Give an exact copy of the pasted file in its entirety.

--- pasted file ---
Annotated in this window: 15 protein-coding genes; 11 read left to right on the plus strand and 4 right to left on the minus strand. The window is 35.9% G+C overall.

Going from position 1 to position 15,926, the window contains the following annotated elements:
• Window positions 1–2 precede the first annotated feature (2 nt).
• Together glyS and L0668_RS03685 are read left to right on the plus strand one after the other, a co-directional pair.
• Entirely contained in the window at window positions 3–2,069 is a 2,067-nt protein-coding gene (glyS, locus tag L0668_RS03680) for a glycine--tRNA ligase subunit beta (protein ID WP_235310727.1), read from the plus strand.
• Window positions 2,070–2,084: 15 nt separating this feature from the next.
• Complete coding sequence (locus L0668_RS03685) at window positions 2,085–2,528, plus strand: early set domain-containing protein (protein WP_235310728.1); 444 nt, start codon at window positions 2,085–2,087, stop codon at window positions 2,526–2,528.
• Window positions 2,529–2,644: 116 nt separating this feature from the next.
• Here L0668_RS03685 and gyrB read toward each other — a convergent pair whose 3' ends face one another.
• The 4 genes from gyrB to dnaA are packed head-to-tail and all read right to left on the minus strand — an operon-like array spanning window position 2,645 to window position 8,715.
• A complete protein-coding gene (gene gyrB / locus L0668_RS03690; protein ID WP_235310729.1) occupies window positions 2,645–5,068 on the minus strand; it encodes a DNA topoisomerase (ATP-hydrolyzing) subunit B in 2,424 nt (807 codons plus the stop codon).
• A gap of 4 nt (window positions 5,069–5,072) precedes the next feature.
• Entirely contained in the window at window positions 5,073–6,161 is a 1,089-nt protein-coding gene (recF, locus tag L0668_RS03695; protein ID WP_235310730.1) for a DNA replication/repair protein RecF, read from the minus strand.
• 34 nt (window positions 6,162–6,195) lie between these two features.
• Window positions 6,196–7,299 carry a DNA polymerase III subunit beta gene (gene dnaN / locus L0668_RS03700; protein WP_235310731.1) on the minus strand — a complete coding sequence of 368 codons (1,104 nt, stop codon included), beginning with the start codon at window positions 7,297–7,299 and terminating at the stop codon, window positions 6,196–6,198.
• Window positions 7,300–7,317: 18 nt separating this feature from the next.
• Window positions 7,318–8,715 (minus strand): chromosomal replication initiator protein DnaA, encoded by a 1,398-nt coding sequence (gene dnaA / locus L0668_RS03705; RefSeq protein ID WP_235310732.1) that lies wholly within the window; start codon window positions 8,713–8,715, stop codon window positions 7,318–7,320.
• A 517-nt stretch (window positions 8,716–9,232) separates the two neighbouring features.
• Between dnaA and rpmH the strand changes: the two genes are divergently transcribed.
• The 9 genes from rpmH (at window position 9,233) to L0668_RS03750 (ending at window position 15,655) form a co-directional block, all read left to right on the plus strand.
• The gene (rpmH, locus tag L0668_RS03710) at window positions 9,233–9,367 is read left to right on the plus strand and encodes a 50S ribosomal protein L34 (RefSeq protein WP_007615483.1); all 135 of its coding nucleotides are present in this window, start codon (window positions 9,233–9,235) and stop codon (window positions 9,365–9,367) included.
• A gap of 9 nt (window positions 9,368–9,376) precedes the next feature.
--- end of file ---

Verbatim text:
Annotated in this window: 15 protein-coding genes; 11 read left to right on the plus strand and 4 right to left on the minus strand. The window is 35.9% G+C overall.

Going from position 1 to position 15,926, the window contains the following annotated elements:
• Window positions 1–2 precede the first annotated feature (2 nt).
• Together glyS and L0668_RS03685 are read left to right on the plus strand one after the other, a co-directional pair.
• Entirely contained in the window at window positions 3–2,069 is a 2,067-nt protein-coding gene (glyS, locus tag L0668_RS03680) for a glycine--tRNA ligase subunit beta (protein ID WP_235310727.1), read from the plus strand.
• Window positions 2,070–2,084: 15 nt separating this feature from the next.
• Complete coding sequence (locus L0668_RS03685) at window positions 2,085–2,528, plus strand: early set domain-containing protein (protein WP_235310728.1); 444 nt, start codon at window positions 2,085–2,087, stop codon at window positions 2,526–2,528.
• Window positions 2,529–2,644: 116 nt separating this feature from the next.
• Here L0668_RS03685 and gyrB read toward each other — a convergent pair whose 3' ends face one another.
• The 4 genes from gyrB to dnaA are packed head-to-tail and all read right to left on the minus strand — an operon-like array spanning window position 2,645 to window position 8,715.
• A complete protein-coding gene (gene gyrB / locus L0668_RS03690; protein ID WP_235310729.1) occupies window positions 2,645–5,068 on the minus strand; it encodes a DNA topoisomerase (ATP-hydrolyzing) subunit B in 2,424 nt (807 codons plus the stop codon).
• A gap of 4 nt (window positions 5,069–5,072) precedes the next feature.
• Entirely contained in the window at window positions 5,073–6,161 is a 1,089-nt protein-coding gene (recF, locus tag L0668_RS03695; protein ID WP_235310730.1) for a DNA replication/repair protein RecF, read from the minus strand.
• 34 nt (window positions 6,162–6,195) lie between these two features.
• Window positions 6,196–7,299 carry a DNA polymerase III subunit beta gene (gene dnaN / locus L0668_RS03700; protein WP_235310731.1) on the minus strand — a complete coding sequence of 368 codons (1,104 nt, stop codon included), beginning with the start codon at window positions 7,297–7,299 and terminating at the stop codon, window positions 6,196–6,198.
• Window positions 7,300–7,317: 18 nt separating this feature from the next.
• Window positions 7,318–8,715 (minus strand): chromosomal replication initiator protein DnaA, encoded by a 1,398-nt coding sequence (gene dnaA / locus L0668_RS03705; RefSeq protein ID WP_235310732.1) that lies wholly within the window; start codon window positions 8,713–8,715, stop codon window positions 7,318–7,320.
• A 517-nt stretch (window positions 8,716–9,232) separates the two neighbouring features.
• Between dnaA and rpmH the strand changes: the two genes are divergently transcribed.
• The 9 genes from rpmH (at window position 9,233) to L0668_RS03750 (ending at window position 15,655) form a co-directional block, all read left to right on the plus strand.
• The gene (rpmH, locus tag L0668_RS03710) at window positions 9,233–9,367 is read left to right on the plus strand and encodes a 50S ribosomal protein L34 (RefSeq protein WP_007615483.1); all 135 of its coding nucleotides are present in this window, start codon (window positions 9,233–9,235) and stop codon (window positions 9,365–9,367) included.
• A gap of 9 nt (window positions 9,368–9,376) precedes the next feature.